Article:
Sky Sports secure exclusive live TV rights to British Open

Five-year deal from 2017 ends the 60-year association with BBC’s free-to-air service

The Swilcan Bridge on the the Old Course at St Andrews. Photograph: David Cannon/Getty

The Swilcan Bridge on the the Old Course at St Andrews. Photograph: David Cannon/Getty

 

As George Bernard Shaw once put it, “progress is impossible without change”.

For sure, he didn’t have golf in mind when providing the benefit of his wisdom but the R&A’s decision to give Sky Sports exclusive live television rights to the British Open – thus ending the 60-year association with BBC’s free-to-air service – demonstrates a changing landscape in how the sport is broadcast.

Although BBC will have the right to a nightly highlights package, Sky Sports have scooped the real jackpot and will have exclusive rights in these parts to screen golf’s oldest Major championship from 2017 on in a five-year deal which is understood to net the R&A some €13.3 million (£10 million) annually.

Promoting golf

If the move to Sky Sports – which will have exclusive live rights to all four Majors – was inevitable, at least the R&A have put in a provision to limit advertising throughout the broadcasts.

Under the agreement, the number of commercial breaks during the television coverage will be kept to a maximum of four minutes per hour, with each break running for just 60 seconds.

The BBC’s current deal with the R&A means this year’s Open at St Andrews and the 2016 championship at Royal Troon will be screened on the station, with Sky’s deal kicking into place for the 2017 event at Royal Birkdale.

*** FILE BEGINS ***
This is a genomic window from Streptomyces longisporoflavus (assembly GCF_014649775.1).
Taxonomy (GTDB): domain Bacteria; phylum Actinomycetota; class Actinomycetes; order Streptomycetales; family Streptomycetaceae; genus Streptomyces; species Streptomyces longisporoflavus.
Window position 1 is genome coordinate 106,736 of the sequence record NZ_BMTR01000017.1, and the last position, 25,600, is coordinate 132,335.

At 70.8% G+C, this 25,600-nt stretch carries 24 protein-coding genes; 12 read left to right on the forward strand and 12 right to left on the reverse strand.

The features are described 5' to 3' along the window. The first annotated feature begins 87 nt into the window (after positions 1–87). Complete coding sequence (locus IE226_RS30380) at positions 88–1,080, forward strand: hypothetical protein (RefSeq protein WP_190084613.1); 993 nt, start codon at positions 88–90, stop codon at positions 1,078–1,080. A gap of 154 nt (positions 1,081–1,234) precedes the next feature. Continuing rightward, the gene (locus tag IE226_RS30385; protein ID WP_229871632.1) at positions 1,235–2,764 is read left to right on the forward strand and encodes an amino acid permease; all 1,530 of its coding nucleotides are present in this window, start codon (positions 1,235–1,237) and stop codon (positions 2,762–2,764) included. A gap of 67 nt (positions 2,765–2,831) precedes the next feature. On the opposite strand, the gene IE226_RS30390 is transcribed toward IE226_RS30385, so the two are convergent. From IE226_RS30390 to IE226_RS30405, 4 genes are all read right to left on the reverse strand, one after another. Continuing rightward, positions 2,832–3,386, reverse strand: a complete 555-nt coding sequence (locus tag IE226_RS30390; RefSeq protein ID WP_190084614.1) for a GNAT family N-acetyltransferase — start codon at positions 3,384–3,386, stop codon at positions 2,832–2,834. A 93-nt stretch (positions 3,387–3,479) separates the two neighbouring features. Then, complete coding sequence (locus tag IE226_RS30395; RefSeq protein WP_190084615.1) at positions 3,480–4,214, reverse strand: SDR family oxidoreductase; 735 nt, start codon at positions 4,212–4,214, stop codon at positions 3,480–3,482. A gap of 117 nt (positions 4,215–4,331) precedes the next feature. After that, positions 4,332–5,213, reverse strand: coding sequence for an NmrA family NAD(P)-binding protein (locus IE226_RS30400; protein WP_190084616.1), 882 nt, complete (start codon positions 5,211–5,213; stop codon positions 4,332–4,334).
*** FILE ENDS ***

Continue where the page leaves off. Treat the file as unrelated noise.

The deal with Sky takes in the period 2017 to 2021 inclusive and also gives the satellite station live rights to the 2019 Walker Cup match.

In setting out the R&A’s reasoning for switching to Sky, chief executive Peter Dawson explained: “We believe this is the best result for the Open and for golf. The way people consume live sport is changing significantly and this new agreement ensures fans have a range of options for enjoying the championship on television, on radio and through digital channels.

Live coverage

Winning the rights to the Open is akin to the last piece of a jigsaw falling into place for Sky, who already have the rights to the US Masters, the US Open, the US PGA and the Ryder Cup. The station also has live rights to the European Tour and the PGA Tour in the United States.

Dawson added: “Importantly, the new agreement will enable us to increase substantially our support for golf.”

Among the projects is one to conduct a strategic review on golf participation in Britain and Ireland, where there has been a significant fall off in golf club memberships during the economic recession.

The BBC has been awarded the right to broadcast prime-time highlights of the Open and has renewed its live radio rights.

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